USC must move beyond Naloxone SC to provide free fentanyl test strips



(Lauren Schatzman | Daily Trojan Horse)

Earlier this month, the Los Angeles Times reported cocaine containing fentanyl circulating in the Los Angeles area. Fentanyl is a synthetic opioid 80 to 100 times more potent than morphine. According to the Drug Enforcement Agency, this potent drug can be fatal at doses as low as two milligrams, compared to 200 milligrams for heroin. Drug dealers intentionally contaminate fentanyl with other drugs because of its low cost and potency, resulting in traces of fentanyl in other substances such as MDMA, or ecstasy and cocaine.

As a result, unpretentious drug users – who are usually not addicts themselves – risk accidentally ingesting a lethal dose of fentanyl. In order to reduce this risk, student-run nonprofits, such as Trojan Awareness Combating Overdose, urge students to test fentanyl drugs before consuming them.

TACO provides free fentanyl test strips and Narcan to reduce the risk of fentanyl overdose. Plus, they’ve partnered up with Duffl Inc., a student-run convenience store delivery service, to deliver tests to students in under 10 minutes at $ 0.01 a strip, plus a delivery fee.

The tests are easy to use. Users dip a test strip into a product the size of a strawberry seed and a mixture of water. Results arrive between 90 seconds and five minutes later. With such a simple way to prevent death, there is no reason the University could not do more to ensure that no student overdoses on fentanyl.

While these grassroots efforts are a good thing, not all students are aware of it. Fellowship members lead Duffl, and TACO focuses its efforts on Frat Row. Specifically, the members set up their booth in The Row every Friday afternoon where they distribute test strips and TACO was invited to give each house in the Row a presentation on harm reduction. However, drug addiction is a problem that extends beyond Greek life.

Alexis Areias, chairman of the undergraduate government, reached out to TACO to potentially include fentanyl test strips in USC’s “on-the-go wellness vending machine” in King Hall. The vending machine provides contraceptives, but the cheap fentanyl test strips are only available through TACO and Duffl, and one can cost $ 1.96 with shipping. It is a problem.

While incredible to its academics, USC is a notorious party school where drug addiction occurs. By ignoring this fact, the University is harming its students. Abstinence is not a viable solution to the overdose problem, just as abstinence-only sex education is not an effective solution for teenage pregnancies. It is not reasonable for a university to simply tell students to stop using drugs because students will continue to use drugs regardless, as we have seen with the failure of the DARE campaign.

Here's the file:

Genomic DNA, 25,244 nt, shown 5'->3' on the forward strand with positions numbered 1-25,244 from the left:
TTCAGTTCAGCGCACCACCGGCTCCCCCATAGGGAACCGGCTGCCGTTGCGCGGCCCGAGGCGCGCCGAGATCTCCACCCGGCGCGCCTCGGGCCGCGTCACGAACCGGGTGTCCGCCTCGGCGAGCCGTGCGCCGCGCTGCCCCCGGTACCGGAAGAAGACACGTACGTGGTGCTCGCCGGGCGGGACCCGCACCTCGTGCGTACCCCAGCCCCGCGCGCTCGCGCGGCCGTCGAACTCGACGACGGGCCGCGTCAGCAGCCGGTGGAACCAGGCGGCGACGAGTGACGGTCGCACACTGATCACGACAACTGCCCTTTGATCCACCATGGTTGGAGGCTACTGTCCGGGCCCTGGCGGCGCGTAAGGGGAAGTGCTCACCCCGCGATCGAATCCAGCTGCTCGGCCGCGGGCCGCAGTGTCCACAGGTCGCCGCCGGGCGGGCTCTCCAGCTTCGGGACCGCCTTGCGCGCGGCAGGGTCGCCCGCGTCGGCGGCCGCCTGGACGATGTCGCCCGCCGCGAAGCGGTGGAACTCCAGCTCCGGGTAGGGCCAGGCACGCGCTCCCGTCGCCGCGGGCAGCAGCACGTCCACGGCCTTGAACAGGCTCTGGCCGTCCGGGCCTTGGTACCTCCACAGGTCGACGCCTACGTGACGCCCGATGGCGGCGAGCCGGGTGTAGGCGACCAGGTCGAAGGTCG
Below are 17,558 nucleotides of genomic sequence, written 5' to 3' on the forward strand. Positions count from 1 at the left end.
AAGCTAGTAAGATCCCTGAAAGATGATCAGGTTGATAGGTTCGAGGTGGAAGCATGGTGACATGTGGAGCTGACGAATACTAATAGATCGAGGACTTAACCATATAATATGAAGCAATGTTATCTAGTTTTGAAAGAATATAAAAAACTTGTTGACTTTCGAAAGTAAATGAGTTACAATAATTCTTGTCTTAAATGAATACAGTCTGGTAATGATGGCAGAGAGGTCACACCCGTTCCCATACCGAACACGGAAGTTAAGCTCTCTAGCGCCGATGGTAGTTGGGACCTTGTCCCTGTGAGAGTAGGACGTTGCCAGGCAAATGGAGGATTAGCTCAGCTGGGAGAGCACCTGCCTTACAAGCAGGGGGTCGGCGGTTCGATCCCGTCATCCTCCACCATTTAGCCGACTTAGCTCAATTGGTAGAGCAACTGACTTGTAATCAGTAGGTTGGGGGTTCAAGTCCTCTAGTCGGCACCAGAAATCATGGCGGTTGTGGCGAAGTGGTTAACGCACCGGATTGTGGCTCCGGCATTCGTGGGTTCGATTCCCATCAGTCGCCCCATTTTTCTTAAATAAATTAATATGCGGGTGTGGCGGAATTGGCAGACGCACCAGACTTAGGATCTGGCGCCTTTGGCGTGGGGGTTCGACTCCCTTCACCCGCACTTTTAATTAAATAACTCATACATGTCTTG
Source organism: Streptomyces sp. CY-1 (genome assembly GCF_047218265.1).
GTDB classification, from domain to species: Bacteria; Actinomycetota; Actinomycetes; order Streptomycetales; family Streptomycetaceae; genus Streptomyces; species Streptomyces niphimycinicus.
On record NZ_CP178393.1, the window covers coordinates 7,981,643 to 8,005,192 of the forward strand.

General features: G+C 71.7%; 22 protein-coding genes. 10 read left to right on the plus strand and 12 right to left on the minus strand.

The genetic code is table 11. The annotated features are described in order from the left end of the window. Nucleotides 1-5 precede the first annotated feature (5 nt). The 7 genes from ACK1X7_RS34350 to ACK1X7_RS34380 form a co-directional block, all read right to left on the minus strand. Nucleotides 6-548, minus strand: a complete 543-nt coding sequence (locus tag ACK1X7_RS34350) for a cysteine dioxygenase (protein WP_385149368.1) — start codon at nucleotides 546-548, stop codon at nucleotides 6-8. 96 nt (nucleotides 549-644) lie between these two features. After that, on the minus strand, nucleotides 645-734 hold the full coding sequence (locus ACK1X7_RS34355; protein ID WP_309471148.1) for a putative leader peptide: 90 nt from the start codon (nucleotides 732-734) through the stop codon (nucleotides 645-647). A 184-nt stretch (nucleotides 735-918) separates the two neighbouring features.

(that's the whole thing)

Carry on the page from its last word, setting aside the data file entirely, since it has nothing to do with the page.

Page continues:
Currently, USC operates the Naloxone SC program, which provides an opioid overdose reversal training video with free fentanyl test strips and Narcan brand nasal spray to students who complete the training. While this program is a worthy University effort, it is simply not enough. Students should not have to undergo training to receive free strips as this only contributes to its inaccessibility. There must be a widespread effort to distribute them to everyone.

Not to mention the fact that the University has expressed concern about other public health crises. With mandatory coronavirus testing procedures, free condoms in student accommodation, and a full panel of sexually transmitted infection testing at Engemann Student Health, there is no reason USC should not do the same with the opioid epidemic. Drug overdoses among students have always been a problem – why has the University taken so long to tackle it?

Providing free fentanyl test strips is one way the University promotes harm reduction. USC does not require students to take sex education training before using condoms. They were able to standardize fentanyl testing the same way they standardized condoms with “Trojans Wear Condoms” buckets.

There are still many barriers to safe drug use in the United States, as the stigma surrounding drugs continues to inhibit harm reduction education. Overdoses are one of the leading causes of death in the country, with opioids responsible for over 70% of all drug-related deaths. USC must go beyond simply distributing fentanyl test strips to prevent more deaths.


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